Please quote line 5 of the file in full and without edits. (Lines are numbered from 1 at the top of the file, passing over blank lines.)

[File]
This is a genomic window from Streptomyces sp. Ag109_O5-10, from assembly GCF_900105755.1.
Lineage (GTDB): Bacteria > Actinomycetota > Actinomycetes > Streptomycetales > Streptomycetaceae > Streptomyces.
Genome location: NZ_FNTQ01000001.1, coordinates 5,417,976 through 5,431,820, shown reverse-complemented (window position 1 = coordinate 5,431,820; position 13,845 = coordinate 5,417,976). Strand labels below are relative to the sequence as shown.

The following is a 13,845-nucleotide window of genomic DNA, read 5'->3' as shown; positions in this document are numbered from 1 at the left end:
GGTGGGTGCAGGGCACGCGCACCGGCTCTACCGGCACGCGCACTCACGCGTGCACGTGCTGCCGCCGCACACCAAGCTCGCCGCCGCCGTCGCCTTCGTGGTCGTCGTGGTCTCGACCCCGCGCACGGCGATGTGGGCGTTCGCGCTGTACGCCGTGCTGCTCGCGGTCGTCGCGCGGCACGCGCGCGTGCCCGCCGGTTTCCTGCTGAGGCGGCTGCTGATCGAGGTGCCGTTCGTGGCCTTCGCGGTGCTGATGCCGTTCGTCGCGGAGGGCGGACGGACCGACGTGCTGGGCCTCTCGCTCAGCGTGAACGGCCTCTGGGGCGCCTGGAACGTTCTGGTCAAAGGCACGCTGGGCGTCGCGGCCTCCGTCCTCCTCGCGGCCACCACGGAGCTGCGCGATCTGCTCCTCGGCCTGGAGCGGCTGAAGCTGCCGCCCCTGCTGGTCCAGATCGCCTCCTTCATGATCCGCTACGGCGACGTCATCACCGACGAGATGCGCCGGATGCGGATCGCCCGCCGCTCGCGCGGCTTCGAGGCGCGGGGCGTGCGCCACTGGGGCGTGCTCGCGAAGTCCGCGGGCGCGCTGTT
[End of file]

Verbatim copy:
GGTGGGTGCAGGGCACGCGCACCGGCTCTACCGGCACGCGCACTCACGCGTGCACGTGCTGCCGCCGCACACCAAGCTCGCCGCCGCCGTCGCCTTCGTGGTCGTCGTGGTCTCGACCCCGCGCACGGCGATGTGGGCGTTCGCGCTGTACGCCGTGCTGCTCGCGGTCGTCGCGCGGCACGCGCGCGTGCCCGCCGGTTTCCTGCTGAGGCGGCTGCTGATCGAGGTGCCGTTCGTGGCCTTCGCGGTGCTGATGCCGTTCGTCGCGGAGGGCGGACGGACCGACGTGCTGGGCCTCTCGCTCAGCGTGAACGGCCTCTGGGGCGCCTGGAACGTTCTGGTCAAAGGCACGCTGGGCGTCGCGGCCTCCGTCCTCCTCGCGGCCACCACGGAGCTGCGCGATCTGCTCCTCGGCCTGGAGCGGCTGAAGCTGCCGCCCCTGCTGGTCCAGATCGCCTCCTTCATGATCCGCTACGGCGACGTCATCACCGACGAGATGCGCCGGATGCGGATCGCCCGCCGCTCGCGCGGCTTCGAGGCGCGGGGCGTGCGCCACTGGGGCGTGCTCGCGAAGTCCGCGGGCGCGCTGTT